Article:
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“More Gov’t Officials Will Be Sanctioned If…” -Visiting U.S. Anti-graft Diplomats Assert

By Bill W. Cooper

Visiting U.S. Anti-graft envoys have said there is a possibility for the sanctioning of more government officials following the revision of evidences and information currently before their treasury department’s possession.

Richard Nephew, the U.S. Coordinator on Global Anti-Corruption and USAID’s Anti-Corruption Task Force Executive Director, Shannon Green who could not state the date or individuals to be sanctioned stated, “We don’t preview when we are going to take any new sanction action or to target this person or institution as a matter of practice.”

Speaking on Tuesday, March 14, 2023 during a roundtable interaction with a team of Liberian journalists at the U.S. Embassy in Monrovia following high-profile meetings with the Justice Minister, Cllr. Frank Musa Dean and Finance Minister, Samuel D. Tweah, Nephew explained, “Because by doing so would frankly give people who are engaged in bad conduct to stop. So we don’t do that.”

“But what I would say is that the work of developing additional sanction action and designation packages continues and it continues constantly because we are always reviewing evidences and information that are provided to us about potentially sanction conduct,” Nephew said.

Ambassador Nephew and Ms. Green are currently in Liberia meeting with government officials, heads of integrity institutions, civil society organizations and the media to strengthen and buttress government’s fight against corruption.

The Coordinator on Global Anti-Corruption’s position integrates and elevates the fight against corruption across all aspects of U.S. diplomacy and foreign assistance, while the Executive Director of USAID’s Anti-Corruption Task Force leads USAID’s implementation of the U.S. Strategy on Countering Corruption. 

However, their trip to Liberia followed the U.S. Treasury Department’s recent sanctioning of three top government officials namely former Minister of State, Nathaniel McGill, the National Port Authority (NPA) former Managing Director, Bill Tweahway and former Solicitor General, Saymah Syrenius Cyphus for public corruption.

According to him, it means activities that potentially violate U.S. sanction could then potentially cause the need to impose sanction, noting, “And we are constantly collecting evidences to be able to support it because it is a legal process which requires respecting the rules of law and it takes some time.”

He maintained, “But I will say as we have seen in other recent cases, there have been some thoughts that because we haven’t acted in the last week means that we are falling asleep and have no intention in taking action; let me assure you that is not the case.”

“We take time; we do this thoroughly and carefully but we also do this persistently and it is the kind of work that we will continue to endeavor into to help in dealing with corruption in Liberia as well as other countries around the world,” Nephew added.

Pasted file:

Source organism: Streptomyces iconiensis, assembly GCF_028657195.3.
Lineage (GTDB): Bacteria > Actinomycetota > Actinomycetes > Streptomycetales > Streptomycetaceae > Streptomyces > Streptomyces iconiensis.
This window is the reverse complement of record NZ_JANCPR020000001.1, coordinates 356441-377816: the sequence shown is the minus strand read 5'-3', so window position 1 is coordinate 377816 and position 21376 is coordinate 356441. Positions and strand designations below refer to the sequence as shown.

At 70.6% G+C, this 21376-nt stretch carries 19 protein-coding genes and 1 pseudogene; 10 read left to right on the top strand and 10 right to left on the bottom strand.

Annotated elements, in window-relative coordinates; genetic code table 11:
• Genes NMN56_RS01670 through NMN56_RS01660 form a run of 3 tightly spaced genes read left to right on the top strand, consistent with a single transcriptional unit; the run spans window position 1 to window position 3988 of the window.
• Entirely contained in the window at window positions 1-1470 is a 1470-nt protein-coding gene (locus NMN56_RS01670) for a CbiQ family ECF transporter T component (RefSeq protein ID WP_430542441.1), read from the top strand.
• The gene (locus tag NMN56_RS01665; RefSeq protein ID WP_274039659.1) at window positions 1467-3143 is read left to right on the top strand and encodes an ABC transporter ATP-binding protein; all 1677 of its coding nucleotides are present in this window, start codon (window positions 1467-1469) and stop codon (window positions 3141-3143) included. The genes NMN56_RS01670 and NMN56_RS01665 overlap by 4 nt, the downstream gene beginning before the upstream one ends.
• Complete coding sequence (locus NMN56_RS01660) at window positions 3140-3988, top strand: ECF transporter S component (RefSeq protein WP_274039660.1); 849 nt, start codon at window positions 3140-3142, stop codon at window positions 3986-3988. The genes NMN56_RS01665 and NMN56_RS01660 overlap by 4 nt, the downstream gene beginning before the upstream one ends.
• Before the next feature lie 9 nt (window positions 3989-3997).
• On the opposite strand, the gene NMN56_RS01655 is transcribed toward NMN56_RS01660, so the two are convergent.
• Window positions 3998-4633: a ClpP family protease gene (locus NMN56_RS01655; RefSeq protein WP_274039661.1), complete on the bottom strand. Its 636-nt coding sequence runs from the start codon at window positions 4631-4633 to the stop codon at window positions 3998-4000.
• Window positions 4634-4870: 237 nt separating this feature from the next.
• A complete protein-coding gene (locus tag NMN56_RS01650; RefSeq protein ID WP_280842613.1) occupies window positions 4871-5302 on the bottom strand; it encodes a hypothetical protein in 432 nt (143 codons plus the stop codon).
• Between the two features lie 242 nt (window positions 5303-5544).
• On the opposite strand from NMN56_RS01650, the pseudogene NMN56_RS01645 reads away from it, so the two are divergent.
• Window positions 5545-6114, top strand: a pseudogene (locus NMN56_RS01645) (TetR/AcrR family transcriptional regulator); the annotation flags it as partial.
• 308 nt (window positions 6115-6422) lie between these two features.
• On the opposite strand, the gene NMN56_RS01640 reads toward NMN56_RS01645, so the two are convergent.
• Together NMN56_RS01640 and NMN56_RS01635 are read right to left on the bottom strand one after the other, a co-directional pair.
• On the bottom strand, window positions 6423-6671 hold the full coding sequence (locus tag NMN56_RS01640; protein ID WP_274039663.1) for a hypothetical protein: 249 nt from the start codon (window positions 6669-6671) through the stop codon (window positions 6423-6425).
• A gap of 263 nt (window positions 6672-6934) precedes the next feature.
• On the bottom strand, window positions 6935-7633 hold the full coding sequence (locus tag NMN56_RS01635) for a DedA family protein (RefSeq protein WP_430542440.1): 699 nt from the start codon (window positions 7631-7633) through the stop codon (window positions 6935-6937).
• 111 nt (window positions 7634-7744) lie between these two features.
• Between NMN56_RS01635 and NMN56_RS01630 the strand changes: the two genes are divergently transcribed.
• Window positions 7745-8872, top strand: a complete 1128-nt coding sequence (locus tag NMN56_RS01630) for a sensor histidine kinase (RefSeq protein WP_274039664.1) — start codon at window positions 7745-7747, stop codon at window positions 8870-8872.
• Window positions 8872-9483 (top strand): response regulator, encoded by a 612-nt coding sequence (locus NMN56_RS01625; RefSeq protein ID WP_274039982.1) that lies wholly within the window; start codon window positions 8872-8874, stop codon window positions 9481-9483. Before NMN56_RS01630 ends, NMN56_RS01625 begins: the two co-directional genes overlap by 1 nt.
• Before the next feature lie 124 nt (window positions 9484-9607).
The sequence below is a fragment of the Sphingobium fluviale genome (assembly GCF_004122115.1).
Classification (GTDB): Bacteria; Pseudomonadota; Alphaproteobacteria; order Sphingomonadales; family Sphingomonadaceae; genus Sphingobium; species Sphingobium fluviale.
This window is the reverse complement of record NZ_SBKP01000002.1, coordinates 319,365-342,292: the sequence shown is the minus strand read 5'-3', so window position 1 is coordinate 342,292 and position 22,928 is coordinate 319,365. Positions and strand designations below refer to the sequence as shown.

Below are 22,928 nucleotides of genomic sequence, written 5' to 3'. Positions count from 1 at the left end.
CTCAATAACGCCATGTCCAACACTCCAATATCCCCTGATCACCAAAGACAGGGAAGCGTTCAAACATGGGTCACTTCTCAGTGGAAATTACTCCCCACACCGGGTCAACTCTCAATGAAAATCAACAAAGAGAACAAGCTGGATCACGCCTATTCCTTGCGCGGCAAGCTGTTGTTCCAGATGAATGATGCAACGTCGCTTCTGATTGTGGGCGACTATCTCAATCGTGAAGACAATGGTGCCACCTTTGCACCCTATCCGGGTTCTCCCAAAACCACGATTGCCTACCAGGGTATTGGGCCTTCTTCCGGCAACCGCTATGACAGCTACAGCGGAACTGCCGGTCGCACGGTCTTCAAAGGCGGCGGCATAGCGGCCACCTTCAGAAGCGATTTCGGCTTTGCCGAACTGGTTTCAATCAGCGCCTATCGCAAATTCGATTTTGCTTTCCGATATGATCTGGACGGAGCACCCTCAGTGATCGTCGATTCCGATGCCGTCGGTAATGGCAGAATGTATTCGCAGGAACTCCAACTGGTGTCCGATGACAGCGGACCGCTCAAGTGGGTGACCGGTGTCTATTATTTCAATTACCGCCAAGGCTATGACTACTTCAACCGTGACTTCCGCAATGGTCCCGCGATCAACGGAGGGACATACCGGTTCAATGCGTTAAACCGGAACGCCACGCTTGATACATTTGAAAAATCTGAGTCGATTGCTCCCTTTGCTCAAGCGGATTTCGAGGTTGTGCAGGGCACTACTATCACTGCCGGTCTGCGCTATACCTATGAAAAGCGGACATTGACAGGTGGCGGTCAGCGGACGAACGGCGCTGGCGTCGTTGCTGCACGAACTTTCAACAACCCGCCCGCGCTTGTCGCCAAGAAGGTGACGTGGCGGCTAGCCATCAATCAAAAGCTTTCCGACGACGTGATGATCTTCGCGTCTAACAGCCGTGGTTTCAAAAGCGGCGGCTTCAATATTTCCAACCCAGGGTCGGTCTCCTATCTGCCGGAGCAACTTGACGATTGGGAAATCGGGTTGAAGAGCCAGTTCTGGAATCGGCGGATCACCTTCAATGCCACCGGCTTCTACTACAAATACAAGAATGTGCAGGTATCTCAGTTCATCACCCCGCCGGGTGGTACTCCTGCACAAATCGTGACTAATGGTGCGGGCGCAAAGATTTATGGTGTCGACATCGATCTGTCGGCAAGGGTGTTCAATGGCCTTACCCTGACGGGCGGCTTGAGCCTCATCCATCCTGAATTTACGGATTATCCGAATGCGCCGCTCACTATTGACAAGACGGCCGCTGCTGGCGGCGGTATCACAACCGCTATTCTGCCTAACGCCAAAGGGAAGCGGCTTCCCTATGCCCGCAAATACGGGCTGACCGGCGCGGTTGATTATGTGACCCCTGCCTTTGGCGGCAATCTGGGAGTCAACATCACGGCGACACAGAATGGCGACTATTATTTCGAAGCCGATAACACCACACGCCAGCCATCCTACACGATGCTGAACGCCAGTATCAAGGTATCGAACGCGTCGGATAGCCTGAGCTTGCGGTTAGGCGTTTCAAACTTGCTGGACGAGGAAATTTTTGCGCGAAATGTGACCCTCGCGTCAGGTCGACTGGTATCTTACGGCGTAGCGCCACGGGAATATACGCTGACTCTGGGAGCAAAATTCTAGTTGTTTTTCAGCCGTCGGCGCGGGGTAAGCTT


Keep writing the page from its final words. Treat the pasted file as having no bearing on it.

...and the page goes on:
He further expressed that the United States’ government is concerned about the widespread corruption in Liberia, and thereby called on the Weah led-administration to listen to the citizenry’s demand to hold those involved in corruption accountable.

“It is our view and it is our belief that the people of Liberia are demanding accountability and demanding a demonstration that the government will hold accountable those who are engaged in corrupt acts,” Nephew indicated.

“And we are very much encouraged; we are very much hopeful and urge the Government of Liberia to investigate indications of corrupt behavior and to prosecute those accused accordingly,” Nephew added.

For her part, Shannon Green stressed the need for the government intensify its fight against corruption especially so as the country prepares for the October 10, 2023 Presidential and Legislative elections.

“It is time the Liberian Government beefs up its fight against corruption. The U.S. Government is an enduring partner of Liberia, and part of that partnership is to be true to one another, and one of the truths we have been saying is that corruption is really undermining the promise of Liberia,” Green stated.

“The government must step up its fight against corruption, particularly in the run up to the elections. And that it will take that persistent urgent action to hold corrupt actors accountable to unleash the progress that is available for all Liberians and to deliver on its development promises and other economic activities,” she stressed.

“It has also been observed that Liberians are being deprived of their basic rights to free education, and healthcare delivery because health facilities are no longer receiving medical drugs and that schools are also not getting the needed support and it’s something that keeps carrying Liberia backward; but with collective effort, we shall address this malice,” she added.

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